The U.K. receives less sunlight than almost all of the USA?

None of the three places you mention have hills to the west of them. If they did, they would be in the lee of the high ground and thus drier - the prevailing winds in the U.K. are westerly, most weather systems come in from the Atlantic.

The broad pattern in the U.K. is that the west is wetter than the east. The wettest places are high ground in the west.

Having grown up in the Pacific Northwest US, where grey skies are most comfortable to me (and my eyes have always been light-sensitive) I completely sympathize with that outlook.

I talk all the time about how I prefer filtered sunshine, and that’s not sarcasm.

Oh FFS - yes they do. The people of Huddersfield will be very amused at your bold statement. You don’t need to explain to me about prevailing weather systems in the UK and the fact that it’s drier in the east. What is fairly clear when you look at relief and rainfall maps of the UK is that to get the benefit of being in the lee of hills you have to be at some distance from them. If you’re quite close to the eastern edge of the hills you will still get dumped on. The west side of Huddersfield gets significantly more rain than the east side.

Admittedly the hills near Cardiff are more NW than west but it looks to me like Cardiff still gets a soaking because of them. If there is some other explanation for why Cardiff’s annual rainfall is so much higher than that of nearby Bristol then that’s fine, I’ll be interested to hear it.

Galway - Galloway is in Scotland.

It’s likely true that Seattle gets more rain by inches than most places in the UK. But I think it’s fair to say that most of the UK gets more rain by time than Seattle. British rain is nearly always drizzle or at least light, except in the summer. American rain seems to come primarily in thunderstorm form.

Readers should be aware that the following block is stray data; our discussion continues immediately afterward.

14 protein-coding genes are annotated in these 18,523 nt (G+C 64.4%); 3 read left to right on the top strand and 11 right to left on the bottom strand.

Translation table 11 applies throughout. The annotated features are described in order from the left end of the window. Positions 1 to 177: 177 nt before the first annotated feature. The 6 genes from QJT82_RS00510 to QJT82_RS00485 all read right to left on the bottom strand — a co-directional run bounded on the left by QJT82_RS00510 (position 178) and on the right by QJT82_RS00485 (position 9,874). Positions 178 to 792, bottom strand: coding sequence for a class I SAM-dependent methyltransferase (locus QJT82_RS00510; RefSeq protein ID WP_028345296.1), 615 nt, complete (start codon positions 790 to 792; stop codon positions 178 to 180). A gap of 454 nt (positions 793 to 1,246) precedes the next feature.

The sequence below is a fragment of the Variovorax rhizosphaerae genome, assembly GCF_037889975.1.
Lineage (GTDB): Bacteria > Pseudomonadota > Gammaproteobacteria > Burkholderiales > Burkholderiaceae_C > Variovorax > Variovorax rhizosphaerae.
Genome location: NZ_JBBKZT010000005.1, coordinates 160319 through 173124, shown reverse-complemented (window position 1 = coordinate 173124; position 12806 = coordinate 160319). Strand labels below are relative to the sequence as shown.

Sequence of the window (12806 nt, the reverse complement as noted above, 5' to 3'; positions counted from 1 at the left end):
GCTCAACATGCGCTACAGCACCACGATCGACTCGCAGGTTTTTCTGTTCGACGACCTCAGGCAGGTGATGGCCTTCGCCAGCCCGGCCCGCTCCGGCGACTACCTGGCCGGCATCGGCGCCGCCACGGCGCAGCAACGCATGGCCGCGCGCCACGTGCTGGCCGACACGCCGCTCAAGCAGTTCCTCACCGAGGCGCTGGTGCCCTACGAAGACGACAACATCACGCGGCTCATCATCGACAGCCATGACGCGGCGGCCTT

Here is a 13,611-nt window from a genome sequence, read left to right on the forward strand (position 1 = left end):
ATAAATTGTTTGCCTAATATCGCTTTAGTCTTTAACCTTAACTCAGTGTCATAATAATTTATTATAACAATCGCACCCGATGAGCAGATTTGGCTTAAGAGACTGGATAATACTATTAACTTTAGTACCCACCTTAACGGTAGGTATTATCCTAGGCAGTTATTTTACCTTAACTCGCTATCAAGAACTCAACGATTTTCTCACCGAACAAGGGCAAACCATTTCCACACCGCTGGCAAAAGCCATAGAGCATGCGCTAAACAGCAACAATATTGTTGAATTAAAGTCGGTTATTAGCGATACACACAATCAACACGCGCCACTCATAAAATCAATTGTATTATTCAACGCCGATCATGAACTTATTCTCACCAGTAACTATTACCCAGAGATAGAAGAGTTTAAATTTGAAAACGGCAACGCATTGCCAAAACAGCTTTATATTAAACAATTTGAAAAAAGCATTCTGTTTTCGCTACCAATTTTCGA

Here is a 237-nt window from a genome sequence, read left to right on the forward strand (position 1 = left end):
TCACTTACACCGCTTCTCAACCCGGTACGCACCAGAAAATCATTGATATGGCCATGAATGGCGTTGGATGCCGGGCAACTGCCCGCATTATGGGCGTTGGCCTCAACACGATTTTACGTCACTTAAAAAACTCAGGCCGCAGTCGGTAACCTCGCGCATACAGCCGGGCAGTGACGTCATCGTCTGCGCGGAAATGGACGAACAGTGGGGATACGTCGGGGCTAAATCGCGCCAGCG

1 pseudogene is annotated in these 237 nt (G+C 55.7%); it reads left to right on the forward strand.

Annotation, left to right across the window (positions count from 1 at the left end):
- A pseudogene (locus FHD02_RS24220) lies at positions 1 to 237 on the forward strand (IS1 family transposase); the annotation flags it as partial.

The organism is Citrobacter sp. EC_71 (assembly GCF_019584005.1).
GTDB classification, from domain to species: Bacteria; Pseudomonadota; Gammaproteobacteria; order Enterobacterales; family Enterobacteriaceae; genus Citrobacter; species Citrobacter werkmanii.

Not in Seattle. Thunderstorms are relatively rare in the Pacific Northwest. And Seattle gets lots of drizzly days during its wet season.

Truth. Thunderstorms are rare enough here that they are like special events.

We don’t get a lot of really harsh rain. It’s usually little sprinkles.

You’re describing Seattle rain there. Actually, you’re describing what I see outside my window as I write this! :smiley:

That depends on location and time of year - I’m in NYC where it is not uncommon to have thunderstorms between May and late September/early October. And those thunderstorms may move quickly and last only a couple of hours ( or less) - but when it rains between mid-October and April, it’s usually steady rain for one or more days.

Yeah, in Phoenix metro we get 2/3s of our rainfall, such as it is, from November through March where it rains everywhere, all day, for a quarter-inch or a little more in 24-hours.

The other third is during the monsoon season from June through September where you get an inch dumped on you in two hours – if you happen to be in the mile-wide swath that passes through.

The UK and Ireland are often in line with the high altitude jetstream air current. It tends to push the remnants of Atlantic weather systems in a procession of two lows pressure systems for every high. This makes the weather highly variable with weather fronts coming thick and fast. Sometimes the jetstream swings south and we get a blast of cold northern air or if it swings north and it becomes quite balmy for a few precious days in summer. The gulf stream ocean current brings a lot of heat and keeps northern Europe ice free despite the high latitude. Though the rain is seldom a dramatic deluge, it is frequent and annoyingly unpredictable. For this maritime nation keen on gardening and outdoor activities the weather prospects are a matter of relentless speculation about what to wear. A fine summer day is a precious thing and the daylight hours are long. Winters are cold and grey and short of daylight. Seldom with the kind of Christmas snowscape of a Dickens novel. When it does snow the kids go nuts with excitement.

The UK is not usually a place for climatic challenges and grand meterological dramas. It is temperate and green. Like most countries in Northern Europe, we know to head south for a holiday in the sun. In winter we are lucky to get a couple of weeks of light snow, so it is better to head for the Alpine mountains for ski resorts.

Direct sunlight, unobscured by cloud cover? UK and Northern Europe gets far less that the US. Nice map here.